You simply can’t afford to have more product coming off the line if you’re not going to be able to sell it. You may find yourself in an uncomfortable position with your supply chain, but that discomfort is minor compared to the pain of writing off a massive inventory. If you don’t agree with this approach, please refer to RIM’s colossal $485 million inventory write-off at the end of 2011.

Oh, and one more thing:  Fire any engineer that ever says “it’s not possible.” That no-can-do mentality has no place at an innovative startup. Attitudes are infectious and that one is positively poisonous within an engineering organization that strives to innovate. People who are motivated by the challenge to push a manufacturing process to a smaller tolerance or a larger scale than ever achieved before are the lifeblood of innovative hardware organizations. Everyone else is just dead weight and a liability to your mission.

Bill Banta is currently a student at the Stanford Graduate School of Business and CEO of Stealth HD, which builds 360-degree video technology for the military and media broadcasters. Previously he worked at Square and also at Apple.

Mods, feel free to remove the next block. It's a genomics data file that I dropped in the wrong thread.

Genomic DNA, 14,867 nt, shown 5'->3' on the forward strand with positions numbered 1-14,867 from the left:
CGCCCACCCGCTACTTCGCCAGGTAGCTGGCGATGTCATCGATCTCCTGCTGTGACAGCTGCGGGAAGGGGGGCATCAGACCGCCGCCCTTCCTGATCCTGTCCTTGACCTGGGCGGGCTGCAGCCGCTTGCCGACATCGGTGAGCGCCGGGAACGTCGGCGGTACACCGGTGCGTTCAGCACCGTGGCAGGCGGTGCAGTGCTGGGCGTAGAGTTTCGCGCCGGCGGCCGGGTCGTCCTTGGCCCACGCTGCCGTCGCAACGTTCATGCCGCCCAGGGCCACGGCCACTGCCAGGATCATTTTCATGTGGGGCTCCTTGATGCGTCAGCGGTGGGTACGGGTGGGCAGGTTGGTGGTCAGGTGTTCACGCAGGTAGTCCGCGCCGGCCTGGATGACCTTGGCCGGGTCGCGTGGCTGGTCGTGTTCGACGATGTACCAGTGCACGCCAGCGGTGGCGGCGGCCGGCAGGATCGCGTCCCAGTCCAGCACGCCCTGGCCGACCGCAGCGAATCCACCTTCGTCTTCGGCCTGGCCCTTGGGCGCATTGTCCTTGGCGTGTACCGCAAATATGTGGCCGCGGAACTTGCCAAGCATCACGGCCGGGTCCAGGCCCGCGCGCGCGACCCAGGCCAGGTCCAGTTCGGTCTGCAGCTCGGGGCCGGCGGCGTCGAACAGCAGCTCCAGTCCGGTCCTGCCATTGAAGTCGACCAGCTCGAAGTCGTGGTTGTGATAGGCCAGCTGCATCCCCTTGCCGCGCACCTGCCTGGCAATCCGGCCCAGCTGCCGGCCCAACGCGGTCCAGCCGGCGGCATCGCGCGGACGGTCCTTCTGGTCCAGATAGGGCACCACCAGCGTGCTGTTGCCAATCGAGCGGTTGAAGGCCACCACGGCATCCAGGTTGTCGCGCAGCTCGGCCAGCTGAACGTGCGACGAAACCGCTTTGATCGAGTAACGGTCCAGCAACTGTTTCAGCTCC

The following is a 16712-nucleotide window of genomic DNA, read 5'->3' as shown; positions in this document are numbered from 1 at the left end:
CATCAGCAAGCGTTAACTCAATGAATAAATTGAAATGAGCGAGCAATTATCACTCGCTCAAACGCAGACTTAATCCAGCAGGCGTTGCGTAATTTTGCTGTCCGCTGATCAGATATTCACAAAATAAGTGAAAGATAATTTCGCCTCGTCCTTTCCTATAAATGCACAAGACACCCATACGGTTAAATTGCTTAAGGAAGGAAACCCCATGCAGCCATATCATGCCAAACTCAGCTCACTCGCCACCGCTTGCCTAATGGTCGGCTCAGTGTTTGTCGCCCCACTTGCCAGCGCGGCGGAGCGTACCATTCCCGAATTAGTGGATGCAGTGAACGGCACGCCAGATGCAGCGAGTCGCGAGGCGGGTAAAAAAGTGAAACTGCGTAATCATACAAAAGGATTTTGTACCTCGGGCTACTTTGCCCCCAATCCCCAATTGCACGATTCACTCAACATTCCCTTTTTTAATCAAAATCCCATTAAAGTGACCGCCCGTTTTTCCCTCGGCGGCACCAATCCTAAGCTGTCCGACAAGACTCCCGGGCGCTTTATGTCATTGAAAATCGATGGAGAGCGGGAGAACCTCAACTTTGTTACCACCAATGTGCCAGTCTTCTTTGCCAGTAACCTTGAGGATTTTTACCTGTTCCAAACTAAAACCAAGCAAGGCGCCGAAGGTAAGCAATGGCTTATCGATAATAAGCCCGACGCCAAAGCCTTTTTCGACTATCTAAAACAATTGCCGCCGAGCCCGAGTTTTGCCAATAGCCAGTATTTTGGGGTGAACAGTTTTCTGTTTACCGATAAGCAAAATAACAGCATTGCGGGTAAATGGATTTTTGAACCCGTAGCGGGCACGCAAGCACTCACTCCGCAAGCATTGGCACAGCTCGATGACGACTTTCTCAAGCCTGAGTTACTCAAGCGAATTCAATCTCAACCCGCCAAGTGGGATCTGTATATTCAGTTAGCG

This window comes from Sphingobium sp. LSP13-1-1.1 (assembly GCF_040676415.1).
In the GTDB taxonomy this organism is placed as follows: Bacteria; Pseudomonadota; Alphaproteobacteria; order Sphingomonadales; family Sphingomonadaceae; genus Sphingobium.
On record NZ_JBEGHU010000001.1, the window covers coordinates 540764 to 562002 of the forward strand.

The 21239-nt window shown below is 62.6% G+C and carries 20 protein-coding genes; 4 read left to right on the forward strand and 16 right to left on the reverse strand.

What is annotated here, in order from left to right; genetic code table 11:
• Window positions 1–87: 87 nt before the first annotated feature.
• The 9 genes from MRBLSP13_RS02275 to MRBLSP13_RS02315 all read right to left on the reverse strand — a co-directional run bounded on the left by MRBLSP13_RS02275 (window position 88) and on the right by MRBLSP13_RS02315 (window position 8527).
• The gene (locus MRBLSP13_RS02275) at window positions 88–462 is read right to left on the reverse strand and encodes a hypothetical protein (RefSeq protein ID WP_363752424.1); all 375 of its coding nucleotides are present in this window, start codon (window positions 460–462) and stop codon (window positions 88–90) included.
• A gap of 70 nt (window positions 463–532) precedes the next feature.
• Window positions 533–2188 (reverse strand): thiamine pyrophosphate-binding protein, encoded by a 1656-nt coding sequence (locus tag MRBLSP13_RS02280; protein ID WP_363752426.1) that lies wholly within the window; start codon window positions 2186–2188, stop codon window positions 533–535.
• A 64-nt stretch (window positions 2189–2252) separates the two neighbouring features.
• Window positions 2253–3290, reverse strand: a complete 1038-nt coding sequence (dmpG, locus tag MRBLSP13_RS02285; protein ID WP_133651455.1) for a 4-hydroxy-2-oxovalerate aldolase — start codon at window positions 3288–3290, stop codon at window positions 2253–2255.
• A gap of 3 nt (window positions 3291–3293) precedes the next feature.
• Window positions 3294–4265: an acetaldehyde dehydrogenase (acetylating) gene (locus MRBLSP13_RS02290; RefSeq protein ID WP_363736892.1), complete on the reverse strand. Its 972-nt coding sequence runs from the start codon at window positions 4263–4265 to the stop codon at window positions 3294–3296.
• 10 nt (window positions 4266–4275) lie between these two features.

12 Responses to “5 lessons I learned at Apple about how to design and build hardware”

  1. Firing an engineer that tells you “it’s not possible”? Interesting… I agree that any negative attitude must be stomped out quickly, but that sounds like something from the MBA playbook.

    As a manager, I would think that you would prefer any engineer to tell you the truth, rather than what he thinks you want to hear. I would fire the ones who tell me only what they think I want to hear.

    With the truth you can adapt and evaluate your options in the real world and survive as a business. The alternative is to listen to what you want to hear for a while and get jerked into reality a few months down the line – by that time the engineer has realized the wheels are coming off and would have left by then leaving you with the mess.

    There is a difference between “it’s not possible” because it isn’t and “it’s not possible” because I’m too lazy, negative or just don’t care…. :o)

  2. Unfortunately, Design for manufacturing and design for serviceability are often at odds with each other. There is room for both, but especially in a market for ‘smallest/thinnest’ and ‘cheapest/most integrated’ there isn’t room for screws, or modular internals. In my industry, we have gone from very modular, very serviceable devices to single boards and multifunction custom IC’s. Makes service very difficult, but if you can get manufacturing cost low enough, the item becomes a ‘throwaway’ from maker’s viewpoint, even if the price is too high to throw on the consumer side. Very wasteful of materials, but in a bottom-line world it can produce the best margins.